Metropolitan Police Service and EY Foundation launch first ever joint internship scheme for young Londoners from low-income backgrounds

Of all the things 17-year-old Caira thought she would be doing during lockdown, going behind the scenes at the Metropolitan Police Service was not one of them.

But as an EY Foundation student, she spent half term with the Met’s Corporate Services team, she’ll be back for more work experience during the Easter holidays, and she has a career mentor for the rest of the year.


Met Futures is the first ever partnership between EY Foundation and the Metropolitan Police – with both organisations committed to increasing opportunity for young people from diverse and low-income backgrounds.


Twenty young people are participating in the scheme, which includes employability skills training, paid work experience, and 10 months of mentoring.


Students hear from Met staff about their own career journeys, learn about effective CV writing, take part in mock interviews, and have the opportunity to work on a social enterprise idea for a business challenge that they then pitch to a ‘Dragon’s Den’ style panel of judges.


Lockdown means the work experience takes place virtually, and the previous months of isolation from her peers presented an extra challenge for Caira.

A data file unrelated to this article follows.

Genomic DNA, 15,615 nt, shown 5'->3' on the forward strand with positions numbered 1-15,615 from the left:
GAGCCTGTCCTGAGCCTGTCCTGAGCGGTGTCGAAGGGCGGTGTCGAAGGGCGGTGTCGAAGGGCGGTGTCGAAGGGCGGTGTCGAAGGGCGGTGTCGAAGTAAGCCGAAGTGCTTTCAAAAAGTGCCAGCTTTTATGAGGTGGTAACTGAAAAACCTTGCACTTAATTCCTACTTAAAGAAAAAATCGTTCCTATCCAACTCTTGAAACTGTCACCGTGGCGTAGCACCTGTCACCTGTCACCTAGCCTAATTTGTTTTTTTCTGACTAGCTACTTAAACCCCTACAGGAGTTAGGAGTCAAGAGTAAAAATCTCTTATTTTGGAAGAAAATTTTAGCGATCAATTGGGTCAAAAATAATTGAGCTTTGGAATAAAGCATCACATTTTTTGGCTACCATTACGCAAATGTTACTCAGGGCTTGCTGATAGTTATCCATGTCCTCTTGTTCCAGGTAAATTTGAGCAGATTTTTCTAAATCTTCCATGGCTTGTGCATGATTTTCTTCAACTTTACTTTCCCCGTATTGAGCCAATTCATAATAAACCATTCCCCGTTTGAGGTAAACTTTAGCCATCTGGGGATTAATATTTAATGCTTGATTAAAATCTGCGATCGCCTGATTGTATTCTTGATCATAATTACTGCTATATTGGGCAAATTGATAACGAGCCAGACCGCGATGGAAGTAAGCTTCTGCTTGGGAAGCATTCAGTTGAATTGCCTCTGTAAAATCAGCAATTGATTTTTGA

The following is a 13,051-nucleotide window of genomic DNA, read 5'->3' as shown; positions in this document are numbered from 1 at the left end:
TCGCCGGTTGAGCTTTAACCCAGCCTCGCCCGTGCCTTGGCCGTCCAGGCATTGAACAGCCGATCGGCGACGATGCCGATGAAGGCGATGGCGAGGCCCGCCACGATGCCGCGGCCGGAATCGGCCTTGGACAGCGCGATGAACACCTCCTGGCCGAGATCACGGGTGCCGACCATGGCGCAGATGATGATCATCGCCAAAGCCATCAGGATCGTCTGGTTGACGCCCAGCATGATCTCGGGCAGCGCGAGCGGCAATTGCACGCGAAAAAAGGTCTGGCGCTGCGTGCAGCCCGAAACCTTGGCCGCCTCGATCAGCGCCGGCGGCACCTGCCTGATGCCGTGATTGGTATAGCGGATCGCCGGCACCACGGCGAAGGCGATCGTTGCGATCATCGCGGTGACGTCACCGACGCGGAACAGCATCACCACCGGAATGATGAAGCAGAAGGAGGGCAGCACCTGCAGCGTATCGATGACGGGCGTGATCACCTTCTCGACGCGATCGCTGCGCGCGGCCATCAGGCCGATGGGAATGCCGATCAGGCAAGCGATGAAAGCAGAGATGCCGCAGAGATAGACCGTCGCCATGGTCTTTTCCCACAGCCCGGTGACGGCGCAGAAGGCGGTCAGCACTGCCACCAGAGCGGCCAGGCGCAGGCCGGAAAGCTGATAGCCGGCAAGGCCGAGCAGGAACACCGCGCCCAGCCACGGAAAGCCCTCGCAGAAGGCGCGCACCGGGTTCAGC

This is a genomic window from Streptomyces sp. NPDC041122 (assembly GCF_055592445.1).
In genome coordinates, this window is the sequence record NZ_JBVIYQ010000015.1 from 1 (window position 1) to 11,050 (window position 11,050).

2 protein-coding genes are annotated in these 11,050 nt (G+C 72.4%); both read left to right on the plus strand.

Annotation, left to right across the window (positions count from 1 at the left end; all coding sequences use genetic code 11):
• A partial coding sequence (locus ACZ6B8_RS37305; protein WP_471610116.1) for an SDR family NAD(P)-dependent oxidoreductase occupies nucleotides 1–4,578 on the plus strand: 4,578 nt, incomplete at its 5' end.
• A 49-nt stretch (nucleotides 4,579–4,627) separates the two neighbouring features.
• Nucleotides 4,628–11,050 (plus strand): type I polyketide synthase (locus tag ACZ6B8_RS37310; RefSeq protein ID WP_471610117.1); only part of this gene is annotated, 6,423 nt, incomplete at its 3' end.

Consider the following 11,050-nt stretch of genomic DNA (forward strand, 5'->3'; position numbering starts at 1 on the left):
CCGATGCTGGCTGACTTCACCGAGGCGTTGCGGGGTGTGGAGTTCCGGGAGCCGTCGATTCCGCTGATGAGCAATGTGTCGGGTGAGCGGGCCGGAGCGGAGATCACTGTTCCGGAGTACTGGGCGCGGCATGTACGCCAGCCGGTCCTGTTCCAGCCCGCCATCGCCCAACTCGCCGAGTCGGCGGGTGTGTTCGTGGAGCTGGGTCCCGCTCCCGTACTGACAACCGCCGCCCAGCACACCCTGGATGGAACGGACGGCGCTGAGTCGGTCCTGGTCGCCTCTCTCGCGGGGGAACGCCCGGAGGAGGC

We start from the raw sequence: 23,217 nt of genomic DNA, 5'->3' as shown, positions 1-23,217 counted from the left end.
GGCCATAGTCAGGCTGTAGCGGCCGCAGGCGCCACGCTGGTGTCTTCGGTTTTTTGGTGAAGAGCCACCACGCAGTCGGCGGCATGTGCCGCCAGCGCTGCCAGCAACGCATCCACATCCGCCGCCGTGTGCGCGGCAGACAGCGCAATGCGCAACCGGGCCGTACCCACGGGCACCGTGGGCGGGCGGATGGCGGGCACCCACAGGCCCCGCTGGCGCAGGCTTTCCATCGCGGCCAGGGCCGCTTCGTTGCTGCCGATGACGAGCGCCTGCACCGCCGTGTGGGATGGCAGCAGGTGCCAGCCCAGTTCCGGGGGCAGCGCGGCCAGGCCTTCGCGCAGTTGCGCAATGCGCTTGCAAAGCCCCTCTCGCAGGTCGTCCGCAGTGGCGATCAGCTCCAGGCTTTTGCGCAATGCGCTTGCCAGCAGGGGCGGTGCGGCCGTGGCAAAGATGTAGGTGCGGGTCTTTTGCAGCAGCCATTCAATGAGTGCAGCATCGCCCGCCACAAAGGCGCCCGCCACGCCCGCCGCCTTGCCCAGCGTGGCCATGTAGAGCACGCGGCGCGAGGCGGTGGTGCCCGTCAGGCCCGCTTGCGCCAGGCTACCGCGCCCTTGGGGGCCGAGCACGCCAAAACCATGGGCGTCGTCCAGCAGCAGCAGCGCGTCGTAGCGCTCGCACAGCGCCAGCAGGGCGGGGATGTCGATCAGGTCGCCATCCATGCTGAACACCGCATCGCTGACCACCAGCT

During lockdown, I lost confidence speaking to people, but we had mock interviews which helped, and talking to the Dragon’s Den panel really improved my public speaking skills.

“I already had psychology in mind before the Met Futures experience but I am definitely more encouraged now. My mentor works in psychology at the Met and she explained to me that it’s not just counselling and mental health, there are lots more opportunities, like business psychology, helping people be a better leader in the workplace.”


EY Foundation Acting CEO, Lynne Peabody said:


“This is a hugely challenging time for young people looking for their first job. It’s brilliant to be working with the Metropolitan Police, one of the biggest employers in London. This programme showcases the variety of opportunities available within the Met to diverse, young talent from across the capital, who may not otherwise be aware of the range of careers in this sector.”


Anita, 17, has broadened her horizons since joining the programme.


“I was interested in criminology before this programme, but Met Futures really opened my eyes and I’m looking at lots of other options in the Met.”

It was really nice to see and meet the speakers and hear their journey of how they got to where they are today. I don’t know a lot of people that work in those areas, so it was really interesting.

“We did workshops on sorting out a LinkedIn page and writing a CV which were really useful, and the Dragon’s Den was the highlight of the week. We haven’t found out who’s won yet, we find out in April at the graduation.”


This is a critical time for young people. If you are an employer and would like to find out more about working with the EY Foundation to support young talent, please get in touch with Kathryn Eastwood at